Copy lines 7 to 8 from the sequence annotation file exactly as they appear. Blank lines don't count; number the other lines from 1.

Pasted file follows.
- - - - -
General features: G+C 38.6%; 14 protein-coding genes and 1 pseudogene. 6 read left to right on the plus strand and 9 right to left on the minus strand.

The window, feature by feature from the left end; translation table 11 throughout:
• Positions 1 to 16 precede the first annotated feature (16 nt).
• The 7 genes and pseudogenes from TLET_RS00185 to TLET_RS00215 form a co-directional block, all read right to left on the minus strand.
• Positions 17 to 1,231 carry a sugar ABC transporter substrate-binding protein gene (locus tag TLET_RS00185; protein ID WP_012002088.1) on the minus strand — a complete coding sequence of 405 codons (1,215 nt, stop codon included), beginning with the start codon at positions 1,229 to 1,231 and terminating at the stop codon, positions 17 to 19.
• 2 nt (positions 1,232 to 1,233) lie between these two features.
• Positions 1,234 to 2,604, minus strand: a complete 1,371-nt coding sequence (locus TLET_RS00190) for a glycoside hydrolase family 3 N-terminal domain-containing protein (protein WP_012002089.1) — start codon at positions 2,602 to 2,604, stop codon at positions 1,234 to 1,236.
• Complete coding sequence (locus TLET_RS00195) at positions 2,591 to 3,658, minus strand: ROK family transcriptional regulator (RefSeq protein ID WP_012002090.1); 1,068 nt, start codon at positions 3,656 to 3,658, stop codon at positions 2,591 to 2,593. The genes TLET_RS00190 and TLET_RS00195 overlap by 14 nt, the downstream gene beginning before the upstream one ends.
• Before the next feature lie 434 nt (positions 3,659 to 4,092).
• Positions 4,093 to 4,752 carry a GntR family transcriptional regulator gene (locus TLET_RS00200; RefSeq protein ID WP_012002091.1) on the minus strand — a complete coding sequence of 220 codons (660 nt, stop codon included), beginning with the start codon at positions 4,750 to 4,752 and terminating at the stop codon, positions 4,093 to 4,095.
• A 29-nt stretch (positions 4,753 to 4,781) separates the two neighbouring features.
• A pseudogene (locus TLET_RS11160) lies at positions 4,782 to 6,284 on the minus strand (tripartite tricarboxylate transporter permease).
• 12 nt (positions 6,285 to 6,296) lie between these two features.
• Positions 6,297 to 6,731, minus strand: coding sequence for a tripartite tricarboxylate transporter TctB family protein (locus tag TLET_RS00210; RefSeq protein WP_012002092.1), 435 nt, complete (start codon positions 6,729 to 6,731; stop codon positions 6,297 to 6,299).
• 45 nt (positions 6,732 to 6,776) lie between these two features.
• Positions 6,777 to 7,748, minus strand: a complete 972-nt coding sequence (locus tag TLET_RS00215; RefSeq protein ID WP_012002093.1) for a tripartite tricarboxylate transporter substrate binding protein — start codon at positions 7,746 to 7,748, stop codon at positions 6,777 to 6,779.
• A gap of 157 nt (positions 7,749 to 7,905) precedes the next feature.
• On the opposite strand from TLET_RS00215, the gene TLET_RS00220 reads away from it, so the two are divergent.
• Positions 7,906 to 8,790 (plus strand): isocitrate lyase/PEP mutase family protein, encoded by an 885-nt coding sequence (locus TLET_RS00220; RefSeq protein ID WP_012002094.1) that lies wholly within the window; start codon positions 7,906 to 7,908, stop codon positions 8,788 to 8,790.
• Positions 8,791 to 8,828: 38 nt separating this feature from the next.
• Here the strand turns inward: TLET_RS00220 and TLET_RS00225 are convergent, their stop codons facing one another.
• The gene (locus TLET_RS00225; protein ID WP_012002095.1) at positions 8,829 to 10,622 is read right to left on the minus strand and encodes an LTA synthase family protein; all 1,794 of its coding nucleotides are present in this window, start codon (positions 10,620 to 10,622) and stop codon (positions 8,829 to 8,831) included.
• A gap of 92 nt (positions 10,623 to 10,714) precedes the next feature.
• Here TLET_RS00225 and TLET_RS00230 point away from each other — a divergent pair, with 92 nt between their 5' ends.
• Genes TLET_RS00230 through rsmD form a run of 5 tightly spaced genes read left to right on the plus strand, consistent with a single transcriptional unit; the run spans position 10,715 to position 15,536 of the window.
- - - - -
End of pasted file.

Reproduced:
• Positions 1,234 to 2,604, minus strand: a complete 1,371-nt coding sequence (locus TLET_RS00190) for a glycoside hydrolase family 3 N-terminal domain-containing protein (protein WP_012002089.1) — start codon at positions 2,602 to 2,604, stop codon at positions 1,234 to 1,236.
• Complete coding sequence (locus TLET_RS00195) at positions 2,591 to 3,658, minus strand: ROK family transcriptional regulator (RefSeq protein ID WP_012002090.1); 1,068 nt, start codon at positions 3,656 to 3,658, stop codon at positions 2,591 to 2,593. The genes TLET_RS00190 and TLET_RS00195 overlap by 14 nt, the downstream gene beginning before the upstream one ends.